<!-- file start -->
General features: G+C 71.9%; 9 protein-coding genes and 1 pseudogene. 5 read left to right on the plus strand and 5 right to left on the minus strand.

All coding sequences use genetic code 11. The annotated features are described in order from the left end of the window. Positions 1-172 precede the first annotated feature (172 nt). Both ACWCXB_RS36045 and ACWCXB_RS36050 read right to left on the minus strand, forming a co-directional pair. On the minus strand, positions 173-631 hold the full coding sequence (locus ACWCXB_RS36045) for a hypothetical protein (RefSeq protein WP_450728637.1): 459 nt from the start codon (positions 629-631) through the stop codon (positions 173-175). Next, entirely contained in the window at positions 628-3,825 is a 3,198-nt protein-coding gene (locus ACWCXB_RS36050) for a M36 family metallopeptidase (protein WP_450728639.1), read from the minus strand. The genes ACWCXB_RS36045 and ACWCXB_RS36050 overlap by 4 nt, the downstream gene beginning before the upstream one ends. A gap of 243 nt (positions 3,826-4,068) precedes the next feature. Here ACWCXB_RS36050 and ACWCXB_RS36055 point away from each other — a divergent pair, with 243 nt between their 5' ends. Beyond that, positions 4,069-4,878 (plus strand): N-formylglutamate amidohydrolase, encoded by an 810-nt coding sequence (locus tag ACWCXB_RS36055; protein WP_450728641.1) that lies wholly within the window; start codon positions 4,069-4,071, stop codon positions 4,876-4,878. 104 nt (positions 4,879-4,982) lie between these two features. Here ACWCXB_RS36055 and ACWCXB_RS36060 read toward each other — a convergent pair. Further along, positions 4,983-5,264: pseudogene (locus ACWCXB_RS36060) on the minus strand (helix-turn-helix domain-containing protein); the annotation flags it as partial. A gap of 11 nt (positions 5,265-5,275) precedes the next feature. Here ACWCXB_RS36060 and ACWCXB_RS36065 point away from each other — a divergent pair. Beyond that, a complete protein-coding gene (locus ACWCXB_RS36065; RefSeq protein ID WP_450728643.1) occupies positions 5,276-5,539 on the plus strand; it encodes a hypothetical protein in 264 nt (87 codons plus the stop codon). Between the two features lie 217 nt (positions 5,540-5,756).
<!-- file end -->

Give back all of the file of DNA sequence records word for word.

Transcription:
General features: G+C 71.9%; 9 protein-coding genes and 1 pseudogene. 5 read left to right on the plus strand and 5 right to left on the minus strand.

All coding sequences use genetic code 11. The annotated features are described in order from the left end of the window. Positions 1-172 precede the first annotated feature (172 nt). Both ACWCXB_RS36045 and ACWCXB_RS36050 read right to left on the minus strand, forming a co-directional pair. On the minus strand, positions 173-631 hold the full coding sequence (locus ACWCXB_RS36045) for a hypothetical protein (RefSeq protein WP_450728637.1): 459 nt from the start codon (positions 629-631) through the stop codon (positions 173-175). Next, entirely contained in the window at positions 628-3,825 is a 3,198-nt protein-coding gene (locus ACWCXB_RS36050) for a M36 family metallopeptidase (protein WP_450728639.1), read from the minus strand. The genes ACWCXB_RS36045 and ACWCXB_RS36050 overlap by 4 nt, the downstream gene beginning before the upstream one ends. A gap of 243 nt (positions 3,826-4,068) precedes the next feature. Here ACWCXB_RS36050 and ACWCXB_RS36055 point away from each other — a divergent pair, with 243 nt between their 5' ends. Beyond that, positions 4,069-4,878 (plus strand): N-formylglutamate amidohydrolase, encoded by an 810-nt coding sequence (locus tag ACWCXB_RS36055; protein WP_450728641.1) that lies wholly within the window; start codon positions 4,069-4,071, stop codon positions 4,876-4,878. 104 nt (positions 4,879-4,982) lie between these two features. Here ACWCXB_RS36055 and ACWCXB_RS36060 read toward each other — a convergent pair. Further along, positions 4,983-5,264: pseudogene (locus ACWCXB_RS36060) on the minus strand (helix-turn-helix domain-containing protein); the annotation flags it as partial. A gap of 11 nt (positions 5,265-5,275) precedes the next feature. Here ACWCXB_RS36060 and ACWCXB_RS36065 point away from each other — a divergent pair. Beyond that, a complete protein-coding gene (locus ACWCXB_RS36065; RefSeq protein ID WP_450728643.1) occupies positions 5,276-5,539 on the plus strand; it encodes a hypothetical protein in 264 nt (87 codons plus the stop codon). Between the two features lie 217 nt (positions 5,540-5,756).